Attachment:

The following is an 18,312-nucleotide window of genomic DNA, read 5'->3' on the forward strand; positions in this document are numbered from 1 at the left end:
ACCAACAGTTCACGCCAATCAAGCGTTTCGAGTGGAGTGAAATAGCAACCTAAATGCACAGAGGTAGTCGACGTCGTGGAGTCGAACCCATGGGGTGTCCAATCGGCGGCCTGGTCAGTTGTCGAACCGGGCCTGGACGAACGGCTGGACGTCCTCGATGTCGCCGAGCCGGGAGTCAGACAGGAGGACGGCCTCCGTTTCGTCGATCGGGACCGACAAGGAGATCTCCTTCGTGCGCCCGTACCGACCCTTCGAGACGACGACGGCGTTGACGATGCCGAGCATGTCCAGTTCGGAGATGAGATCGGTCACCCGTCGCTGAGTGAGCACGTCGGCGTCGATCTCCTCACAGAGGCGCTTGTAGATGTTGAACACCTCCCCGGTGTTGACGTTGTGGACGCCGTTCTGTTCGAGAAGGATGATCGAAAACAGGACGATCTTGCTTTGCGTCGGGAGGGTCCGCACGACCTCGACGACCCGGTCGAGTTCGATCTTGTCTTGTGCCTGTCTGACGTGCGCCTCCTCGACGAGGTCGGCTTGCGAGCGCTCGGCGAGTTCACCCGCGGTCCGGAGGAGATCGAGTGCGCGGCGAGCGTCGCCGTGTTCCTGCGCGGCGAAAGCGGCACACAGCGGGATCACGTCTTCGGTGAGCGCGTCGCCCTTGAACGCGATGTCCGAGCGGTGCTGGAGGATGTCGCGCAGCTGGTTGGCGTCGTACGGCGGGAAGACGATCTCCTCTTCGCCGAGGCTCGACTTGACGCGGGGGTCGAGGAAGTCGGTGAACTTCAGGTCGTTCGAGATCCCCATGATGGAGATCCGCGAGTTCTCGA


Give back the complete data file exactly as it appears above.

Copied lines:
The following is an 18,312-nucleotide window of genomic DNA, read 5'->3' on the forward strand; positions in this document are numbered from 1 at the left end:
ACCAACAGTTCACGCCAATCAAGCGTTTCGAGTGGAGTGAAATAGCAACCTAAATGCACAGAGGTAGTCGACGTCGTGGAGTCGAACCCATGGGGTGTCCAATCGGCGGCCTGGTCAGTTGTCGAACCGGGCCTGGACGAACGGCTGGACGTCCTCGATGTCGCCGAGCCGGGAGTCAGACAGGAGGACGGCCTCCGTTTCGTCGATCGGGACCGACAAGGAGATCTCCTTCGTGCGCCCGTACCGACCCTTCGAGACGACGACGGCGTTGACGATGCCGAGCATGTCCAGTTCGGAGATGAGATCGGTCACCCGTCGCTGAGTGAGCACGTCGGCGTCGATCTCCTCACAGAGGCGCTTGTAGATGTTGAACACCTCCCCGGTGTTGACGTTGTGGACGCCGTTCTGTTCGAGAAGGATGATCGAAAACAGGACGATCTTGCTTTGCGTCGGGAGGGTCCGCACGACCTCGACGACCCGGTCGAGTTCGATCTTGTCTTGTGCCTGTCTGACGTGCGCCTCCTCGACGAGGTCGGCTTGCGAGCGCTCGGCGAGTTCACCCGCGGTCCGGAGGAGATCGAGTGCGCGGCGAGCGTCGCCGTGTTCCTGCGCGGCGAAAGCGGCACACAGCGGGATCACGTCTTCGGTGAGCGCGTCGCCCTTGAACGCGATGTCCGAGCGGTGCTGGAGGATGTCGCGCAGCTGGTTGGCGTCGTACGGCGGGAAGACGATCTCCTCTTCGCCGAGGCTCGACTTGACGCGGGGGTCGAGGAAGTCGGTGAACTTCAGGTCGTTCGAGATCCCCATGATGGAGATCCGCGAGTTCTCGA